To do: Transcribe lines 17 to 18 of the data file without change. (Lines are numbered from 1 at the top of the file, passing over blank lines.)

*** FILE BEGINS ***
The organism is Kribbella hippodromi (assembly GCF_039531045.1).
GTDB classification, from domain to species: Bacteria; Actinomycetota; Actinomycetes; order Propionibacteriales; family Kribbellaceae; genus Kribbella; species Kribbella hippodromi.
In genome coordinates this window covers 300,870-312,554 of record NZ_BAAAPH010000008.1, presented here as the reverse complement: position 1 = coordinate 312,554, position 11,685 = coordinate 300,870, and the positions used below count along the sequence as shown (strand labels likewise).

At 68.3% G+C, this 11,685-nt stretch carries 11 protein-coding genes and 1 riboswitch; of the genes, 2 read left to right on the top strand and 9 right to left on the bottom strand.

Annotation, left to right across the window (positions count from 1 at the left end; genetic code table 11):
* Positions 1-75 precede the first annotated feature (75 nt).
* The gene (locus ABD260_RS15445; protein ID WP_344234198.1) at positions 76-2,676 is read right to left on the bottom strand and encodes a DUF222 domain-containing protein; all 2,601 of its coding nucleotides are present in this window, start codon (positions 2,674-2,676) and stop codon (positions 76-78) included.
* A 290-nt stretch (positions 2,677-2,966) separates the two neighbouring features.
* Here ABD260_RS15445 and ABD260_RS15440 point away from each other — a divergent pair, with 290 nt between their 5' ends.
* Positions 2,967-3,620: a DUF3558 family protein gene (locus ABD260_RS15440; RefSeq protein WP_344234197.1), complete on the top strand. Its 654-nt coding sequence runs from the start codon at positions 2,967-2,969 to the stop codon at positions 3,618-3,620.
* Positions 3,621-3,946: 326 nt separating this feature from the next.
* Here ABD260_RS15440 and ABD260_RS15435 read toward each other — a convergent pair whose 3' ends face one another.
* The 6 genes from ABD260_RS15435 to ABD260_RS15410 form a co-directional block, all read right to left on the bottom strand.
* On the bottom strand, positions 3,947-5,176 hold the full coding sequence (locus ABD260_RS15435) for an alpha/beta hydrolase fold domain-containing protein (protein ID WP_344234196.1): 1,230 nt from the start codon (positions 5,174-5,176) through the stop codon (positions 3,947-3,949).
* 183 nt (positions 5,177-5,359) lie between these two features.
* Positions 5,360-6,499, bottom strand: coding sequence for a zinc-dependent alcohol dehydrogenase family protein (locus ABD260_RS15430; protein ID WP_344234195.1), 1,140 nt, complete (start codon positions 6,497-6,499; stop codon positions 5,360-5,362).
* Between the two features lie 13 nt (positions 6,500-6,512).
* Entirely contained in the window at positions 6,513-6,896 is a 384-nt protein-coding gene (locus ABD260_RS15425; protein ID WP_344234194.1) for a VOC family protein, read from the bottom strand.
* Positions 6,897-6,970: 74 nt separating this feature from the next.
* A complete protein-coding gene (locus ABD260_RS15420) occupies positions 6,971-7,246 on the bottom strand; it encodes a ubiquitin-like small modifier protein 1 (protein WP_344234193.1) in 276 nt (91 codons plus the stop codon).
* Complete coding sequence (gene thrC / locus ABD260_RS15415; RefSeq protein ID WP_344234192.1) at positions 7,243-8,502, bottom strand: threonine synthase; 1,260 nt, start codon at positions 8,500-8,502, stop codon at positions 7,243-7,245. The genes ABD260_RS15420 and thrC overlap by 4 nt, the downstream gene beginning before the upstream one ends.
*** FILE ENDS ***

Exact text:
* Between the two features lie 13 nt (positions 6,500-6,512).
* Entirely contained in the window at positions 6,513-6,896 is a 384-nt protein-coding gene (locus ABD260_RS15425; protein ID WP_344234194.1) for a VOC family protein, read from the bottom strand.